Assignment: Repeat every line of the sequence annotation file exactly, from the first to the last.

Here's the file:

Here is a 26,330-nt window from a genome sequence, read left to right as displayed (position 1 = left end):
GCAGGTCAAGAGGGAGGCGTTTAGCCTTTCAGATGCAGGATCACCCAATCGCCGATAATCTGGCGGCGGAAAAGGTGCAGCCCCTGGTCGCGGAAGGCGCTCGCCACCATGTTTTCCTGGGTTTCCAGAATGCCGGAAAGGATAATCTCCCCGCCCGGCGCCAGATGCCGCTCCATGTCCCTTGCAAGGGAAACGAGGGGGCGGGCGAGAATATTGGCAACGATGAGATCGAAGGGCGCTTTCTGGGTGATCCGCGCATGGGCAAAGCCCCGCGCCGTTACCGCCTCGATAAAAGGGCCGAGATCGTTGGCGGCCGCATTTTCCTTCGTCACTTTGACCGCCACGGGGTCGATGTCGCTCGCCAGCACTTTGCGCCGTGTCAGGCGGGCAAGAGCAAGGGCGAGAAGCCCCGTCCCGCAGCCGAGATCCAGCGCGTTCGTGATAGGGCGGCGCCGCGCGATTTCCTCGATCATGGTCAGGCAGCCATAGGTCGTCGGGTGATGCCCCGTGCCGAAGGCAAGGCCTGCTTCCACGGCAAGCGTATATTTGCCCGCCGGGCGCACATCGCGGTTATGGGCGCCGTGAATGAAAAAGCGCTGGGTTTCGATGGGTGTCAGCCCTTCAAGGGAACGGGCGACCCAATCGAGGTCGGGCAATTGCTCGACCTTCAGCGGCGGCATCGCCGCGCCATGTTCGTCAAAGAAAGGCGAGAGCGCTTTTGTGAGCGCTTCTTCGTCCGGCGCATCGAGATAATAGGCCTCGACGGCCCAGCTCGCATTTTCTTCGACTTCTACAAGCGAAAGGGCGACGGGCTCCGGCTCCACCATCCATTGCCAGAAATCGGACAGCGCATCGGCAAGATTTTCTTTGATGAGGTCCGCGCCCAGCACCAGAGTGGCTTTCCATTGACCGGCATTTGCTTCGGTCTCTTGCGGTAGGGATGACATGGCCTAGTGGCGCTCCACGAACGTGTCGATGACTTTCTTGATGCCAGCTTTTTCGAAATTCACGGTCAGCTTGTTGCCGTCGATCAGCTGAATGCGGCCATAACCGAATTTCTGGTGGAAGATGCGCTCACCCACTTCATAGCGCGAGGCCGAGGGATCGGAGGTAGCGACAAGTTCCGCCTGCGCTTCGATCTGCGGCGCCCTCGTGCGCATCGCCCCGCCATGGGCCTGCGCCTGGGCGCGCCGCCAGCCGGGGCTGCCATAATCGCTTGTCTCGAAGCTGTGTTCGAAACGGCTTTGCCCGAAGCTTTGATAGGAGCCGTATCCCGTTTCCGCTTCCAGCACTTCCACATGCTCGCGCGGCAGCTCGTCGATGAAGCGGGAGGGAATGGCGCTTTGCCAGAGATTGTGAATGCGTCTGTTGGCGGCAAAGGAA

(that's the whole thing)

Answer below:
Here is a 26,330-nt window from a genome sequence, read left to right as displayed (position 1 = left end):
GCAGGTCAAGAGGGAGGCGTTTAGCCTTTCAGATGCAGGATCACCCAATCGCCGATAATCTGGCGGCGGAAAAGGTGCAGCCCCTGGTCGCGGAAGGCGCTCGCCACCATGTTTTCCTGGGTTTCCAGAATGCCGGAAAGGATAATCTCCCCGCCCGGCGCCAGATGCCGCTCCATGTCCCTTGCAAGGGAAACGAGGGGGCGGGCGAGAATATTGGCAACGATGAGATCGAAGGGCGCTTTCTGGGTGATCCGCGCATGGGCAAAGCCCCGCGCCGTTACCGCCTCGATAAAAGGGCCGAGATCGTTGGCGGCCGCATTTTCCTTCGTCACTTTGACCGCCACGGGGTCGATGTCGCTCGCCAGCACTTTGCGCCGTGTCAGGCGGGCAAGAGCAAGGGCGAGAAGCCCCGTCCCGCAGCCGAGATCCAGCGCGTTCGTGATAGGGCGGCGCCGCGCGATTTCCTCGATCATGGTCAGGCAGCCATAGGTCGTCGGGTGATGCCCCGTGCCGAAGGCAAGGCCTGCTTCCACGGCAAGCGTATATTTGCCCGCCGGGCGCACATCGCGGTTATGGGCGCCGTGAATGAAAAAGCGCTGGGTTTCGATGGGTGTCAGCCCTTCAAGGGAACGGGCGACCCAATCGAGGTCGGGCAATTGCTCGACCTTCAGCGGCGGCATCGCCGCGCCATGTTCGTCAAAGAAAGGCGAGAGCGCTTTTGTGAGCGCTTCTTCGTCCGGCGCATCGAGATAATAGGCCTCGACGGCCCAGCTCGCATTTTCTTCGACTTCTACAAGCGAAAGGGCGACGGGCTCCGGCTCCACCATCCATTGCCAGAAATCGGACAGCGCATCGGCAAGATTTTCTTTGATGAGGTCCGCGCCCAGCACCAGAGTGGCTTTCCATTGACCGGCATTTGCTTCGGTCTCTTGCGGTAGGGATGACATGGCCTAGTGGCGCTCCACGAACGTGTCGATGACTTTCTTGATGCCAGCTTTTTCGAAATTCACGGTCAGCTTGTTGCCGTCGATCAGCTGAATGCGGCCATAACCGAATTTCTGGTGGAAGATGCGCTCACCCACTTCATAGCGCGAGGCCGAGGGATCGGAGGTAGCGACAAGTTCCGCCTGCGCTTCGATCTGCGGCGCCCTCGTGCGCATCGCCCCGCCATGGGCCTGCGCCTGGGCGCGCCGCCAGCCGGGGCTGCCATAATCGCTTGTCTCGAAGCTGTGTTCGAAACGGCTTTGCCCGAAGCTTTGATAGGAGCCGTATCCCGTTTCCGCTTCCAGCACTTCCACATGCTCGCGCGGCAGCTCGTCGATGAAGCGGGAGGGAATGGCGCTTTGCCAGAGATTGTGAATGCGTCTGTTGGCGGCAAAGGAA